This is one of the Lui’s favorite Gingerbread cookie recipes.  The bonus is the added chocolate chips.  We found this recipe in the winter issue of 1990 Better Homes and Gardens. As part of the Lui family tradition, we made this recipe every year until the kids decided that they were too old to make cookies with mom anymore.

One of the best features about this recipe is that it makes great molding dough.  We would spend afternoons molding the dough into snow people, snakes, wreaths and ginger bears.  We would decorate the cookies with lots of chocolate chips or icing.

This recipe makes a huge batch of cookies. Spending an afternoon making cookies with your children can be a wonderful tradition.  Your children will love it!

Prep Time:          30 minutes
Cooking Time:     12-13 minutes
Temp:            325 degrees
Serves:          20

*You may cut this recipe in half or double it.

1 c (2 sticks)  butter
2/3 c packed dark or light brown sugar
2/3 c  molasses
4 c all purpose flour
2 t ground cinnamon
1 t ground ginger
½ t ground cloves
¾ t baking soda
1 beaten egg
1 ½ t vanilla

There are three parts to making this dough, the sugar mixture, dry ingredients and wet ingredients. Once all three parts are made you will mix all 3 parts together.

Sugar Mixture – In a medium stockpot, stir margarine or butter, brown sugar and corn syrup or molasses over low to medium heat until the fat melts and sugar dissolves. Takes about 5 minutes. Stir continuously.   Set pot aside to cool.

In the meantime mix the Dry Ingredients – flour, cinnamon, ginger, cloves and baking soda and set aside.

Wet Ingredients – In another bowl mix and beat eggs and vanilla until blended. Set aside.

Once the sugar mixture is cool enough to touch, add the egg mixture and stir until blended.  Once blended add your dry ingredients to the mixture and mix by hand or mixer until blended. (You will need a heavy duty mixer.) Store dough in the refrigerator for two hours or overnight until the dough firms up.  Any leftover dough can be stored in refrigerator for two weeks or in the freezer for a couple of months.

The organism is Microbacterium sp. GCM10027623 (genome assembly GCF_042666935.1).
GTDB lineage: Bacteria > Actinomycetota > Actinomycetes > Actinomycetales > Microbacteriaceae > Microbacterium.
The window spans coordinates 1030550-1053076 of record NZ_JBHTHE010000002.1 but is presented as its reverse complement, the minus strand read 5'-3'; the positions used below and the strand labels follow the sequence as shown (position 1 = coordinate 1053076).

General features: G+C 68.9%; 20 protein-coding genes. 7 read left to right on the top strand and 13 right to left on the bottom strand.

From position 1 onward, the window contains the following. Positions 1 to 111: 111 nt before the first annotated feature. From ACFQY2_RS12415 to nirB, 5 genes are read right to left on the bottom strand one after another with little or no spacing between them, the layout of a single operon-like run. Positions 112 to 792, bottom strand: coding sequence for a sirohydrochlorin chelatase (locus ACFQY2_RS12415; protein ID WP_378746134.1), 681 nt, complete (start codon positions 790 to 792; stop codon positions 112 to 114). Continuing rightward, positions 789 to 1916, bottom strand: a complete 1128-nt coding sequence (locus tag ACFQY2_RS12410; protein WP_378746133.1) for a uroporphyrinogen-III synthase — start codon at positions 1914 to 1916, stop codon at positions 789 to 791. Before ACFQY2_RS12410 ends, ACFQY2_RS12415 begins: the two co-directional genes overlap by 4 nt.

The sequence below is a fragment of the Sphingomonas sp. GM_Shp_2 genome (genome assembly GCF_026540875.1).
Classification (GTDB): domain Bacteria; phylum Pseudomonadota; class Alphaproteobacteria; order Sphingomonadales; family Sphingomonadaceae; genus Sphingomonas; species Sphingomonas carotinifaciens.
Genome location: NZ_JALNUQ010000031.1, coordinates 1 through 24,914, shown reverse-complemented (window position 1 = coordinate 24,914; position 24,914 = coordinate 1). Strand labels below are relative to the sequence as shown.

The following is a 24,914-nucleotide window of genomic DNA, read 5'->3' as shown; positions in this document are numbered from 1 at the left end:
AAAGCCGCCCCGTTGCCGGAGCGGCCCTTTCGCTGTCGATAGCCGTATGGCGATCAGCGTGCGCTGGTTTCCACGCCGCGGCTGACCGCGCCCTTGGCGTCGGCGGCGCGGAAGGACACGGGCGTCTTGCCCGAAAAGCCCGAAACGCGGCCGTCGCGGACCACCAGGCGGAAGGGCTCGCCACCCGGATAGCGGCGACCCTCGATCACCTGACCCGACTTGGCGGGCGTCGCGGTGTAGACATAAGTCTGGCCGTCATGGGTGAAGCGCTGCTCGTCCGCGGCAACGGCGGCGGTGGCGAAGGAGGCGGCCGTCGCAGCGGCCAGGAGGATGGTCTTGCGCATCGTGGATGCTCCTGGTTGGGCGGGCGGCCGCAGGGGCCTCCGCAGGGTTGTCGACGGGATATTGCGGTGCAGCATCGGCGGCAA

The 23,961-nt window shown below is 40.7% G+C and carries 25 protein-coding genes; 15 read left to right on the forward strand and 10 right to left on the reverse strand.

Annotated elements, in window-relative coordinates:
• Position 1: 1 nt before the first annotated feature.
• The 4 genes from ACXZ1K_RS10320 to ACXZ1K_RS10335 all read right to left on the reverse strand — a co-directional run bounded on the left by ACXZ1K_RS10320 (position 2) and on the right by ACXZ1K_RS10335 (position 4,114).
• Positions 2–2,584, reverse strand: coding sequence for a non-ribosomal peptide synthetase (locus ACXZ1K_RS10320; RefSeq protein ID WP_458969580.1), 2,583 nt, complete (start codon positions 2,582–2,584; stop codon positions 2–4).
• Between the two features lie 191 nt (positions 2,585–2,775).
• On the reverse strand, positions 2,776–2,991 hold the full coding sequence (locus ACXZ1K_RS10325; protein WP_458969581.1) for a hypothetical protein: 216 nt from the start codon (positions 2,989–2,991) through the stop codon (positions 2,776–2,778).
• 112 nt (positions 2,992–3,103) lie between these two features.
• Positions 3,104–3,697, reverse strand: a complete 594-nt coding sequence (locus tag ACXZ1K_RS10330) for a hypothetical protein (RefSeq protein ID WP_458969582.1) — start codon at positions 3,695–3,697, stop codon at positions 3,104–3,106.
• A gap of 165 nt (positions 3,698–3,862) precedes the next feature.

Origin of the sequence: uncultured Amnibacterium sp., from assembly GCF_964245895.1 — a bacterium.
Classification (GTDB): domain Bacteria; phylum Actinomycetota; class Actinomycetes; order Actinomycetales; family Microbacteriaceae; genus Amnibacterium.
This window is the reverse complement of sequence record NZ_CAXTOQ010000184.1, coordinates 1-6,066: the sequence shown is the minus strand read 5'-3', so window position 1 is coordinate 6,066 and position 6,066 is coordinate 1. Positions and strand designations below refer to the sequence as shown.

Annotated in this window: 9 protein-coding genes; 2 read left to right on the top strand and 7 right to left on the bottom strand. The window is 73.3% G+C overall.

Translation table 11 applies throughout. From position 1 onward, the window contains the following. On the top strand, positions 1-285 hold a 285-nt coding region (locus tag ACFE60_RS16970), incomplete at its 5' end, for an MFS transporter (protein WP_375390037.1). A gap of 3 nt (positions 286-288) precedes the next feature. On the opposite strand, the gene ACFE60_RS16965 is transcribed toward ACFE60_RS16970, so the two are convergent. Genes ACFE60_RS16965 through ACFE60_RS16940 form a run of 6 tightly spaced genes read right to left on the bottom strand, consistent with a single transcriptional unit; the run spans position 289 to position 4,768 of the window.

Take out of refrigerator and let the dough sit for about 15 minutes.  The dough will still be cold but pliable. If dough is not pliable, leave on counter for another 10 minutes and check again.  If the dough gets too warm, put back into the refrigerator until it firms up again (about 30 minutes.)

You may mold the dough into any shape you like. If you decide to make a 2” teddy bear you will need:

½” roll dough for the head
1” roll dough for the body
4 – ½” roll dough for two arms and legs
3 – very tiny roll dough for the ears and nose

If you decide to make bigger teddy bears, increase the size of the dough and the baking time.  Experiment and have fun.

Once you have rolled out the dough for your bear, build your bear on an ungreased cookie sheet.  Each dough piece MUST touch the next ball of dough otherwise your ginger bear will lose its limbs or worse, its head during the baking process. You may need to press the dough into the next piece. You may decorate the eyes and buttons by pressing mini chocolate chips into the dough. Bake at 325 degrees for about 12 minutes. Your baked cookies will puffed when it comes out of the oven but as it cools, the cookie will flatten out. Your cookies will smell wonderful and be dark brown. If you planning to ice your cookies, wait until the cookies cool down before icing. Nothing is worse than melted icing.

In a medium size bowl mix:
1 cup of sifted, confectioner sugar
1t of vanilla

Start with one tablespoon of room temperature water; pour into the sugar mixture and mix.  Continue to add more water and mix until you have the consistency that you like.  We prefer the consistency not be too thin or too thick.

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